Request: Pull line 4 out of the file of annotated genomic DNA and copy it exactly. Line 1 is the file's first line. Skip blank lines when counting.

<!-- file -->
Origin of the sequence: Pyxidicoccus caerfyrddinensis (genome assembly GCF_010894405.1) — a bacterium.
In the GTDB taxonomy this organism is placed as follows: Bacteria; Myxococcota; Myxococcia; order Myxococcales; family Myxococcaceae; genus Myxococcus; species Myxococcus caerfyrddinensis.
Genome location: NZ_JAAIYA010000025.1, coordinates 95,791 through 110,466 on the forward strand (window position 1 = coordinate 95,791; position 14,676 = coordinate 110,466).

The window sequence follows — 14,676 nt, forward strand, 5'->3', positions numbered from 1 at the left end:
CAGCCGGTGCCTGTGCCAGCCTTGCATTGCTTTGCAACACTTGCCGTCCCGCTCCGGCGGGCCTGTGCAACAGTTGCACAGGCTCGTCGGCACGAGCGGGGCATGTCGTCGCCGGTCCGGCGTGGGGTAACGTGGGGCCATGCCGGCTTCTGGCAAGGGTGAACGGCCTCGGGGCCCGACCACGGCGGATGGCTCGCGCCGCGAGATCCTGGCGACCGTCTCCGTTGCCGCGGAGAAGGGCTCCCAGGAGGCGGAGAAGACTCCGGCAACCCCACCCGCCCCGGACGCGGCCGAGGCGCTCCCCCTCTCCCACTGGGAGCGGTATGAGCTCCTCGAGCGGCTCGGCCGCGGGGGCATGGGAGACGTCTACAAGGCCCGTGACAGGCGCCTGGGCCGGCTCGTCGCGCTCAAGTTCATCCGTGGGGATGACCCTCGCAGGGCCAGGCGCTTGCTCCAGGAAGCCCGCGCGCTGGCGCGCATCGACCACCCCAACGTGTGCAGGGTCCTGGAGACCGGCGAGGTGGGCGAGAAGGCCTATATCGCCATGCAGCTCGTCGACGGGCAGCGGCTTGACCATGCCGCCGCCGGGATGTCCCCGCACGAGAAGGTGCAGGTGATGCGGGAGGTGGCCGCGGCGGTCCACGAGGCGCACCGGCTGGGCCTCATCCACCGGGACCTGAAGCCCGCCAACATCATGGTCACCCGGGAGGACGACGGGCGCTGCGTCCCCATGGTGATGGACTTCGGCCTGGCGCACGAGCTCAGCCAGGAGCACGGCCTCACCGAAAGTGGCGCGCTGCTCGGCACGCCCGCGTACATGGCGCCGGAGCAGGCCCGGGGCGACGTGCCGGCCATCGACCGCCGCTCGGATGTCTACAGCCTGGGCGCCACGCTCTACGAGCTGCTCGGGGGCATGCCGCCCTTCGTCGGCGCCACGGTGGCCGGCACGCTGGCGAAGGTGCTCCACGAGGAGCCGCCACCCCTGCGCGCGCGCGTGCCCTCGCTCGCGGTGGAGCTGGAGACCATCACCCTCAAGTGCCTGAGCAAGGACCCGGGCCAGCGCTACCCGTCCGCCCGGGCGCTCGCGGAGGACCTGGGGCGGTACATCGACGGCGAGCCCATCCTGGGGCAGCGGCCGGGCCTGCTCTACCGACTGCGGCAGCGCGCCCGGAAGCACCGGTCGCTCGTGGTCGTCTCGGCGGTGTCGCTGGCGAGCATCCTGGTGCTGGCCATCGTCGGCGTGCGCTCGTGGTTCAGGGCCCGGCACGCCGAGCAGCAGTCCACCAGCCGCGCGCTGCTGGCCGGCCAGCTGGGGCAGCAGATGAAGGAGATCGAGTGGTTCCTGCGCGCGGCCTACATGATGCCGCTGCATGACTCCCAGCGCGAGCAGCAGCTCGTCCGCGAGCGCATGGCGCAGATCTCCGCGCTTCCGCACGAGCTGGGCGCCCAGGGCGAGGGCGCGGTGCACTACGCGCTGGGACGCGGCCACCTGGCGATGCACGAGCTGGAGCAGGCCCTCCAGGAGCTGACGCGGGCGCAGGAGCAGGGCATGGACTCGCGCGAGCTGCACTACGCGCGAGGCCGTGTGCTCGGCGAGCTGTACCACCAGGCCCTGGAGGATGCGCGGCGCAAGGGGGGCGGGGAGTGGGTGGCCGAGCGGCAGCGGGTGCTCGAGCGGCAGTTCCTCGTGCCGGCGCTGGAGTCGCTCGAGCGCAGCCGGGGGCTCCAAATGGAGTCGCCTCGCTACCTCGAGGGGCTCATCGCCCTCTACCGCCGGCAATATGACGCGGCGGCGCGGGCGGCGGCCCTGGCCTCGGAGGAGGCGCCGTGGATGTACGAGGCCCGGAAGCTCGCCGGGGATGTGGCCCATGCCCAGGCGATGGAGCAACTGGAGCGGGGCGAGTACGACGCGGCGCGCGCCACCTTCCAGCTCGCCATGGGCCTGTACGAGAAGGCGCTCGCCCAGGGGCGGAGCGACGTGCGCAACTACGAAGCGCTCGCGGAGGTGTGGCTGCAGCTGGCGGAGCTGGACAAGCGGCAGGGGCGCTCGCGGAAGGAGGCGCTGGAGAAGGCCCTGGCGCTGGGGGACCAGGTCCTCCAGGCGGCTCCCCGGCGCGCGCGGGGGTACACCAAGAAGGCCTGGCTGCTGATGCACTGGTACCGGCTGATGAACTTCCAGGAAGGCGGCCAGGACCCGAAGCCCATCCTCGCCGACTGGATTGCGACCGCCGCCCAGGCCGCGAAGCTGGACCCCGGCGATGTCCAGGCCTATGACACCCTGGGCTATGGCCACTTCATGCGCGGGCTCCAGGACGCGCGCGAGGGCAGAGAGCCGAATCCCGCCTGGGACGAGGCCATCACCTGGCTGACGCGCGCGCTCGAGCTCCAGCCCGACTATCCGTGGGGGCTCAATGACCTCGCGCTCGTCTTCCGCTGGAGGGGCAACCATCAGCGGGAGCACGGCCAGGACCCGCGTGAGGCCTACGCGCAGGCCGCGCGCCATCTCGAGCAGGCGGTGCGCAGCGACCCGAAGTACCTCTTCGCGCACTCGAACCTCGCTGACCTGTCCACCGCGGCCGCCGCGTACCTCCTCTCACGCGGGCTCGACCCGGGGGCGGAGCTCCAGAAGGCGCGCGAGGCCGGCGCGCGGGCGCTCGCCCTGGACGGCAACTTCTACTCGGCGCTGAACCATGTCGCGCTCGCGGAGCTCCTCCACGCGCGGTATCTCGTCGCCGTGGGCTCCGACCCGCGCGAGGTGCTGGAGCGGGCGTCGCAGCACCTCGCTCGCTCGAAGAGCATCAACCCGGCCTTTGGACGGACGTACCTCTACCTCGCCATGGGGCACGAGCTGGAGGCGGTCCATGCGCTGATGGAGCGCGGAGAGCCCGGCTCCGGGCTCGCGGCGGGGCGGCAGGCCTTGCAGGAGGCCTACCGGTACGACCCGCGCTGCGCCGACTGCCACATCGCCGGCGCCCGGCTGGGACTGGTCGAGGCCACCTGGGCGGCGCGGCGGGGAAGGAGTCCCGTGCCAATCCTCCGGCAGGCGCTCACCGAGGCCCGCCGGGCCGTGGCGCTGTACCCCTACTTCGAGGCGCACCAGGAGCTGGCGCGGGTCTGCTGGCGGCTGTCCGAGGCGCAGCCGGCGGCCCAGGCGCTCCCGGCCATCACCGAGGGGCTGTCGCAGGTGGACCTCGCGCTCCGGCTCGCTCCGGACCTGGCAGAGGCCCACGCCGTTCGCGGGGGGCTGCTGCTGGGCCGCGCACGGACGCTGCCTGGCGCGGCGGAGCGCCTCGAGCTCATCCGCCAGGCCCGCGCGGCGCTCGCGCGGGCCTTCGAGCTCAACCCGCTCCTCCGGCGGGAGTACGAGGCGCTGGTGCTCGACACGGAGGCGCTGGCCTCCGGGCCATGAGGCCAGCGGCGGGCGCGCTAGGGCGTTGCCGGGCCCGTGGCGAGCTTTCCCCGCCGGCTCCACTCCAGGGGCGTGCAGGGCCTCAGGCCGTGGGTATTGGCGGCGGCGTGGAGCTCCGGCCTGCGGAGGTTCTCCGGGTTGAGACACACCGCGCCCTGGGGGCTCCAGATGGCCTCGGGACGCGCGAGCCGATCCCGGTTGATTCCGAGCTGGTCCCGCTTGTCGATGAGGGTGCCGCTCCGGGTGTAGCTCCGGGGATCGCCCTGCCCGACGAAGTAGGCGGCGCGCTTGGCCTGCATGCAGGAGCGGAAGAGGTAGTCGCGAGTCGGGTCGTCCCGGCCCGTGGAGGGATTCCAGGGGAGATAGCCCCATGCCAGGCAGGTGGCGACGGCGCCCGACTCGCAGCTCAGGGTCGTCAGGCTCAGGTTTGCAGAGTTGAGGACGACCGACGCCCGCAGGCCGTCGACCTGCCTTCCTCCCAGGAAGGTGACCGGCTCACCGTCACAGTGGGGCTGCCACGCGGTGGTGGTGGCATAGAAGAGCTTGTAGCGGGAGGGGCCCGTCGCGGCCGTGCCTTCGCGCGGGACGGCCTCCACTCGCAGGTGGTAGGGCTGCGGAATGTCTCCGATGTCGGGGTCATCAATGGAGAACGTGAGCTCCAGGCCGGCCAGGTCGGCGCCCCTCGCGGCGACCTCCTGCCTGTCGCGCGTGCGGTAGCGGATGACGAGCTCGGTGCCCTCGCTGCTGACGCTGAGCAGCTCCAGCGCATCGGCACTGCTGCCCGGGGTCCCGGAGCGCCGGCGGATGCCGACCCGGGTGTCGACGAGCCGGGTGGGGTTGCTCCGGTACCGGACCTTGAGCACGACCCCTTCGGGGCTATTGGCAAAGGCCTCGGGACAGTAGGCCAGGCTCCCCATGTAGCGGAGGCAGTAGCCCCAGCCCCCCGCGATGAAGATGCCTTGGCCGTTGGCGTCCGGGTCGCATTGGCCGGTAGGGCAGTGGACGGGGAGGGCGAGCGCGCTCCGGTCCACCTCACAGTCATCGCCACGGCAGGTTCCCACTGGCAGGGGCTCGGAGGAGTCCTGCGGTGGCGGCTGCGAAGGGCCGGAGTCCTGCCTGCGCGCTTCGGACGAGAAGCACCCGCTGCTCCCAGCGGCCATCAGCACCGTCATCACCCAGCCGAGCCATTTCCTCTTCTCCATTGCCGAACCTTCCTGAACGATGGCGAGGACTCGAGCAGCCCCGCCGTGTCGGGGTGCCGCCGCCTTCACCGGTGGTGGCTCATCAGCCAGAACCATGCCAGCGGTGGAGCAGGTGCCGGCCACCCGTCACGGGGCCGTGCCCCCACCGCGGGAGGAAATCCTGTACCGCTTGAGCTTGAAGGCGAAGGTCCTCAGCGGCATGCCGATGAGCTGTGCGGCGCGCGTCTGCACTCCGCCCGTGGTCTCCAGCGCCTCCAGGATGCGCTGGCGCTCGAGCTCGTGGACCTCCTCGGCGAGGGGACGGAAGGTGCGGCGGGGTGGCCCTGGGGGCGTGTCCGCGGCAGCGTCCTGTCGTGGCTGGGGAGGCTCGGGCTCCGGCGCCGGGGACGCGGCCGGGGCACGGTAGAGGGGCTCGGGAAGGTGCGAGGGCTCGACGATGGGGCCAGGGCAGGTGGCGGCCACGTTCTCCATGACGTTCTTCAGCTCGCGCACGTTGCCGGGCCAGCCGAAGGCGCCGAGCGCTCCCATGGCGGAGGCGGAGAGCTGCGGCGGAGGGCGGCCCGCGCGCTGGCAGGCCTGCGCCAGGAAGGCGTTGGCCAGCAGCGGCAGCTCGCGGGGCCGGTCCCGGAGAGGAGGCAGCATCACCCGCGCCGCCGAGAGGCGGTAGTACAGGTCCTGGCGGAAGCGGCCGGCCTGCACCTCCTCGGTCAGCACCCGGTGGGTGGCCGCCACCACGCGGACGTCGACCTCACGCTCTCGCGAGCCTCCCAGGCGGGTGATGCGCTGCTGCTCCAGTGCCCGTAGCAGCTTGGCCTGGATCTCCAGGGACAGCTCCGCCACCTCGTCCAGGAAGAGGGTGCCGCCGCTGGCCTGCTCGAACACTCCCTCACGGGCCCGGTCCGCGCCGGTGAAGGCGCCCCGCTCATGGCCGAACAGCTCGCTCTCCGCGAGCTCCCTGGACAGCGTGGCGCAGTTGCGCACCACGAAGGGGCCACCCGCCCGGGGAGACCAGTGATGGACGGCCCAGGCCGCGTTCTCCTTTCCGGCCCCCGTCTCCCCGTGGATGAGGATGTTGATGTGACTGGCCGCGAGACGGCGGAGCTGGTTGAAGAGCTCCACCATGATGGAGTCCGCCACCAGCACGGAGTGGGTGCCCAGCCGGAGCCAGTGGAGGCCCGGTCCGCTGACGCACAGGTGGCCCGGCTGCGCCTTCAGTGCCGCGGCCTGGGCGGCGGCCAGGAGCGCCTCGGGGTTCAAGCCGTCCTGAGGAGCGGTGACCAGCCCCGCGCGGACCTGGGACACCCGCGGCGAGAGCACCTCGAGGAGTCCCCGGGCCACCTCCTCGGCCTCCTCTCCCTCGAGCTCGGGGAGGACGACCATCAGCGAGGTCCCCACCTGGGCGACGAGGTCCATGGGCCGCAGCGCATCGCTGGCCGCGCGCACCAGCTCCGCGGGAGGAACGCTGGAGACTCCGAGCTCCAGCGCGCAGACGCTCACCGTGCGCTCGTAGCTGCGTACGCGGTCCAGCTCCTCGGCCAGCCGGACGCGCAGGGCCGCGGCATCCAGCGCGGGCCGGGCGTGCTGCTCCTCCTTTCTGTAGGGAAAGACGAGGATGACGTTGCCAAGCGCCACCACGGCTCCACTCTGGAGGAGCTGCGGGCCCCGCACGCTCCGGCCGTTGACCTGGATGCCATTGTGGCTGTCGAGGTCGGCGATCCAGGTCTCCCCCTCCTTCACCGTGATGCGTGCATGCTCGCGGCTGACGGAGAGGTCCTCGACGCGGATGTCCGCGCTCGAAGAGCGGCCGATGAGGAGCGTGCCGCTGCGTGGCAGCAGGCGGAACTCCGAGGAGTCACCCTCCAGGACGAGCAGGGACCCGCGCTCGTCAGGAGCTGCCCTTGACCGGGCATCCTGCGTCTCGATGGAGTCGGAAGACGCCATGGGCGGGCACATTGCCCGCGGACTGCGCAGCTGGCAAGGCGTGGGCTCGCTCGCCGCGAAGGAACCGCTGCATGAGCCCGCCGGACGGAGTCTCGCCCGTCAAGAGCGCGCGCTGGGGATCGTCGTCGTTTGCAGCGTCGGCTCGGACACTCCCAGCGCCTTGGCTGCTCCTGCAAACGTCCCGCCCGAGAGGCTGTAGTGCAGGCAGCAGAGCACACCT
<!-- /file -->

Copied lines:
The window sequence follows — 14,676 nt, forward strand, 5'->3', positions numbered from 1 at the left end: